3.3 Immunoglobulins in Adaptive Immunity   - Reading: National Institutes of Health: Professor Charles Janeway et al.’s Immunobiology: “The Distribution and Functions of Immunoglobulin Isotypes" Link: National Institutes of Health: Professor Charles Janeway et al.’s Immunobiology: “The Distribution and Functions of Immunoglobulin Isotypes” (HTML)
 
Instructions: Read from the beginning of the page through section 9-16, along with all associated figures, and read the final “Summary” paragraph.  This will cover the material in 3.3.
 
This resource will take approximately 40 minutes to complete.

 Terms of Use: Please respect the copyright and terms of use
displayed on the webpage above.

3.3.1 Distribution of Ig Isotypes   Note: This subunit is covered by the reading for subunit 3.3.

3.3.2 Anti-Bacterial Functions   Note: This subunit is covered by the reading for subunit 3.3.

3.3.3 Neutralization of Bacterial Toxins   Note: This subunit is covered by the reading for subunit 3.3.

3.3.4 Reduction of Viral Infectivity   Note: This subunit is covered by the reading for subunit 3.3.

3.3.5 Induction of Classical Complement System   Note: This subunit is covered by the reading for subunit 3.3.

3.3.6 Immune Complex Formation   Note: This subunit is covered by the reading for subunit 3.3.

3.3.7 Opsonization   Note: This subunit is covered by the reading for subunit 3.3.

3.4 Genetics and Genetic Regulation   Note: A person’s immune repertoire refers to all of the different antigens that the person can react to. From the first lessons you might recall that there is exquisite specificity in each reaction. There is an enormous number of different reactions, perhaps 10 11, or more. How can this be when only about 20,000 genes make up the human genome?  The readings in this section answer this question. By the way, when there is an antigen that you don’t respond to, it is called a hole in your repertoire.

  • Reading: National Institutes of Health: Professor Charles Janeway et al.’s Immunobiology: “The Generation of Diversity in Immunoglobulins” Link: National Institutes of Health: Professor Charles Janeway et al.’s Immunobiology: “The Generation of Diversity in Immunoglobulins” (HTML)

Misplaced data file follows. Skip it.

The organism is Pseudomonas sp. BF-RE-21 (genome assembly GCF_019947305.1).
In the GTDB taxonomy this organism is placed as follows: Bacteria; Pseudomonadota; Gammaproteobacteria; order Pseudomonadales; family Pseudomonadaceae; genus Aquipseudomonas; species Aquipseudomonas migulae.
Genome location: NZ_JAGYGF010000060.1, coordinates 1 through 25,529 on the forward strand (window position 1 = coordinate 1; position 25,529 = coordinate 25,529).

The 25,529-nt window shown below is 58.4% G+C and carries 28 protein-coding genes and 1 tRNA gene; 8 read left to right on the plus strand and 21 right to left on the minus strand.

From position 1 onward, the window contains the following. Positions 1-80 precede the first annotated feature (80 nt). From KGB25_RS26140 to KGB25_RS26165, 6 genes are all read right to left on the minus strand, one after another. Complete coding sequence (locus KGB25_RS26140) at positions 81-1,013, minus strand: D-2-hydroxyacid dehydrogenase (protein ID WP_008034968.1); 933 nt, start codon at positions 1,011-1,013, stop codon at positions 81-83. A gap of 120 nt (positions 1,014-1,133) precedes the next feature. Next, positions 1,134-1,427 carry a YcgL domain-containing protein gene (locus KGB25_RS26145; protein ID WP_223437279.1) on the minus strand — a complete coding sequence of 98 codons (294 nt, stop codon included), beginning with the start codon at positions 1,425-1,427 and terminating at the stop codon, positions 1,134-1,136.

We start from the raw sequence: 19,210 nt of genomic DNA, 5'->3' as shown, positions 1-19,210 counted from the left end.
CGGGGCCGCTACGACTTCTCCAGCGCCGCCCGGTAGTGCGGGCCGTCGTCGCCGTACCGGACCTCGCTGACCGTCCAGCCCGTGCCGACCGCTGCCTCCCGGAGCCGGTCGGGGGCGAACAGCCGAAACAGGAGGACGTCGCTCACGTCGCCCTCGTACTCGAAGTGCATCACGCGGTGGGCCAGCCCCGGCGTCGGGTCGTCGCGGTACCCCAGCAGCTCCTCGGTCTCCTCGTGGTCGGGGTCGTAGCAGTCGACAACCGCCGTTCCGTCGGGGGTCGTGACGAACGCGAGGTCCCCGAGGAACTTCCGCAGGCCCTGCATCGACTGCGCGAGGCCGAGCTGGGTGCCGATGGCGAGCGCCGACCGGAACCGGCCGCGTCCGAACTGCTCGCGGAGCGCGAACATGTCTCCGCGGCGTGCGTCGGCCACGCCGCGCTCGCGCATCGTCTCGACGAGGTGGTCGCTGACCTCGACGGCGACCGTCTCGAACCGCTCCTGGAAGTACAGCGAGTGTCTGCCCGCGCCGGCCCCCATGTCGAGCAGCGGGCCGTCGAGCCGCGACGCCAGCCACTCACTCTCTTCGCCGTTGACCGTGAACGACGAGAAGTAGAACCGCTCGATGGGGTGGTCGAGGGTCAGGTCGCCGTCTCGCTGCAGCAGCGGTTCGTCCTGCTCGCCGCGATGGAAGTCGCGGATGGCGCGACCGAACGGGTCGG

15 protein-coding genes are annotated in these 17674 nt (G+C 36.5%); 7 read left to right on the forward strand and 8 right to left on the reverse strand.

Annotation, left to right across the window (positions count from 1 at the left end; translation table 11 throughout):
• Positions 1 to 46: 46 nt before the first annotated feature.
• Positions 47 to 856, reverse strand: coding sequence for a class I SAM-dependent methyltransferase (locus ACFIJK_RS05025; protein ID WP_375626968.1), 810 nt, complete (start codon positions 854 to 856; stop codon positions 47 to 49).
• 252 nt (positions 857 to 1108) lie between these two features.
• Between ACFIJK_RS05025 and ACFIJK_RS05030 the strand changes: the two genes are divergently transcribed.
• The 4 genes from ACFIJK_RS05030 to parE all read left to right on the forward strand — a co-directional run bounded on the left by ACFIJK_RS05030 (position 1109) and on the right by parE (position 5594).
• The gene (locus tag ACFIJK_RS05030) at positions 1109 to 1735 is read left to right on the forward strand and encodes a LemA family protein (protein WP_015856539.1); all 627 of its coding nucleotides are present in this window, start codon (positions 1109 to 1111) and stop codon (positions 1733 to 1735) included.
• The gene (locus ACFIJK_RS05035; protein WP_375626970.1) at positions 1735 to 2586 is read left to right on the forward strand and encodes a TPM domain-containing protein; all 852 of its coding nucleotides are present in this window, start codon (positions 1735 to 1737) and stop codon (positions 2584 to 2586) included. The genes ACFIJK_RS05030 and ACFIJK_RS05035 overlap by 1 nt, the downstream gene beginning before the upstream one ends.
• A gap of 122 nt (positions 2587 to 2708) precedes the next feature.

Instructions: Read this page in its entirety along with all associated figures.  This will cover the material in 3.3.
     
    This resource will take approximately 1 hour to complete.

    Terms of Use: Please respect the copyright and terms of use displayed on the webpage above.

  • Lecture: The University of South Carolina School of Medicine: Dr. Jennifer Nyland et al.’s “Immunoglobulins: Genetics” Link:  The University of South Carolina School of Medicine: Dr.  Jennifer Nyland’s “Immunoglobulins: Genetics” (Adobe Flash, MP3 or Quicktime)
     
    Instructions: In the Immunology folder, click on the third “Immunoglobulins” lecture.  You have the choice of watching this on your computer with audio and slideshow or downloading the lectures to an MP3 player.  This will cover the material in 3.3. 
     
    This resource will take approximately 1 hour to complete.

    Terms of Use: Please respect the copyright and terms of use displayed on the webpage above.

3.4.1 Genetics   Note: This subunit is covered by the reading for subunit 3.4.

3.4.2 Rearrangement and Ig Diversity   Note: This subunit is covered by the reading for subunit 3.4.

3.4.3 RAG Proteins   Note: This subunit is covered by the reading for subunit 3.4.

3.4.4 Somatic Mutation   Note: This subunit is covered by the reading for subunit 3.4.

Unit 3 Assessment   - Assessment: The Saylor Foundation's "BIO407 Unit 3 Quiz" Link: The Saylor Foundation's "BIO407 Unit 3 Quiz" (PDF)

 Instructions: Please take the quiz. When you have finished, check
your work against the “[BIO407 Unit 3 Quiz Answer
Key](http://www.saylor.org/site/wp-content/uploads/2012/11/BIO407-Unit-3-Quiz-Answer-Key-FINAL.pdf).”
 (PDF)  

 The assessment should take approximately 30 minutes to complete.